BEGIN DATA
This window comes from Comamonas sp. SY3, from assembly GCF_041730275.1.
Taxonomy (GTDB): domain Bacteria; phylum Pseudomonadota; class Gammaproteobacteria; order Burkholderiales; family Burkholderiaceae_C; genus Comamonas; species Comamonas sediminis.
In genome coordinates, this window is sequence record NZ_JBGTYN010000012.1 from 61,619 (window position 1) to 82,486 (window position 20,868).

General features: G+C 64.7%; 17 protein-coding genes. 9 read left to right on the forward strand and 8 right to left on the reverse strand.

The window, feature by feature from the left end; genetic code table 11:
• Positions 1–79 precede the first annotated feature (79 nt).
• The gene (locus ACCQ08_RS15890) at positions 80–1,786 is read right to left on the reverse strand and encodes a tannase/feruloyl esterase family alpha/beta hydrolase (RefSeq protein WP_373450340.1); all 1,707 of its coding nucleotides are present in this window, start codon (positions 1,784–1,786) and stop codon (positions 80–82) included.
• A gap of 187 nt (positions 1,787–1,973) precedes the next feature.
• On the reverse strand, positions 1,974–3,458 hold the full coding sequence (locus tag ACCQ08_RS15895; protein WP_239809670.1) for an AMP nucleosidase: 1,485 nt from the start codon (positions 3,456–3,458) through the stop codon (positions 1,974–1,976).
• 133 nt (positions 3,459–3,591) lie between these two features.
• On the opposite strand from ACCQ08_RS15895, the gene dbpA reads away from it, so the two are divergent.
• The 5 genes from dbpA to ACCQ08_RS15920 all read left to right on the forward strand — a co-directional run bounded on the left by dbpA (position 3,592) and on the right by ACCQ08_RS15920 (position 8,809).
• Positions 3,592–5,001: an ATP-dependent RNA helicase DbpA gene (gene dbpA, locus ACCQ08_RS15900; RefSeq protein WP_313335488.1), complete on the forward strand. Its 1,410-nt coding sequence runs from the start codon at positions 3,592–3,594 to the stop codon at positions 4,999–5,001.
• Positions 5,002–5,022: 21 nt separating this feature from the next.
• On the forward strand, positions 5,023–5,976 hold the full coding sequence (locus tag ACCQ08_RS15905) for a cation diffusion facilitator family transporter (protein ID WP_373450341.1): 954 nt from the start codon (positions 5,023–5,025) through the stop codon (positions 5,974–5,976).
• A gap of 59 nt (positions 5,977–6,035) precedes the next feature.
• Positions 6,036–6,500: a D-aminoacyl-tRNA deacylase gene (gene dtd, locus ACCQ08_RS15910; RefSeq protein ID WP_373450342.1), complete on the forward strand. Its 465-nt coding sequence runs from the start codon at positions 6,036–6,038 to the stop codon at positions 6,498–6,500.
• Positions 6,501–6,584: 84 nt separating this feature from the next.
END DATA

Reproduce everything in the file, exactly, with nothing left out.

This window comes from Comamonas sp. SY3, from assembly GCF_041730275.1.
Taxonomy (GTDB): domain Bacteria; phylum Pseudomonadota; class Gammaproteobacteria; order Burkholderiales; family Burkholderiaceae_C; genus Comamonas; species Comamonas sediminis.
In genome coordinates, this window is sequence record NZ_JBGTYN010000012.1 from 61,619 (window position 1) to 82,486 (window position 20,868).

General features: G+C 64.7%; 17 protein-coding genes. 9 read left to right on the forward strand and 8 right to left on the reverse strand.

The window, feature by feature from the left end; genetic code table 11:
• Positions 1–79 precede the first annotated feature (79 nt).
• The gene (locus ACCQ08_RS15890) at positions 80–1,786 is read right to left on the reverse strand and encodes a tannase/feruloyl esterase family alpha/beta hydrolase (RefSeq protein WP_373450340.1); all 1,707 of its coding nucleotides are present in this window, start codon (positions 1,784–1,786) and stop codon (positions 80–82) included.
• A gap of 187 nt (positions 1,787–1,973) precedes the next feature.
• On the reverse strand, positions 1,974–3,458 hold the full coding sequence (locus tag ACCQ08_RS15895; protein WP_239809670.1) for an AMP nucleosidase: 1,485 nt from the start codon (positions 3,456–3,458) through the stop codon (positions 1,974–1,976).
• 133 nt (positions 3,459–3,591) lie between these two features.
• On the opposite strand from ACCQ08_RS15895, the gene dbpA reads away from it, so the two are divergent.
• The 5 genes from dbpA to ACCQ08_RS15920 all read left to right on the forward strand — a co-directional run bounded on the left by dbpA (position 3,592) and on the right by ACCQ08_RS15920 (position 8,809).
• Positions 3,592–5,001: an ATP-dependent RNA helicase DbpA gene (gene dbpA, locus ACCQ08_RS15900; RefSeq protein WP_313335488.1), complete on the forward strand. Its 1,410-nt coding sequence runs from the start codon at positions 3,592–3,594 to the stop codon at positions 4,999–5,001.
• Positions 5,002–5,022: 21 nt separating this feature from the next.
• On the forward strand, positions 5,023–5,976 hold the full coding sequence (locus tag ACCQ08_RS15905) for a cation diffusion facilitator family transporter (protein ID WP_373450341.1): 954 nt from the start codon (positions 5,023–5,025) through the stop codon (positions 5,974–5,976).
• A gap of 59 nt (positions 5,977–6,035) precedes the next feature.
• Positions 6,036–6,500: a D-aminoacyl-tRNA deacylase gene (gene dtd, locus ACCQ08_RS15910; RefSeq protein ID WP_373450342.1), complete on the forward strand. Its 465-nt coding sequence runs from the start codon at positions 6,036–6,038 to the stop codon at positions 6,498–6,500.
• Positions 6,501–6,584: 84 nt separating this feature from the next.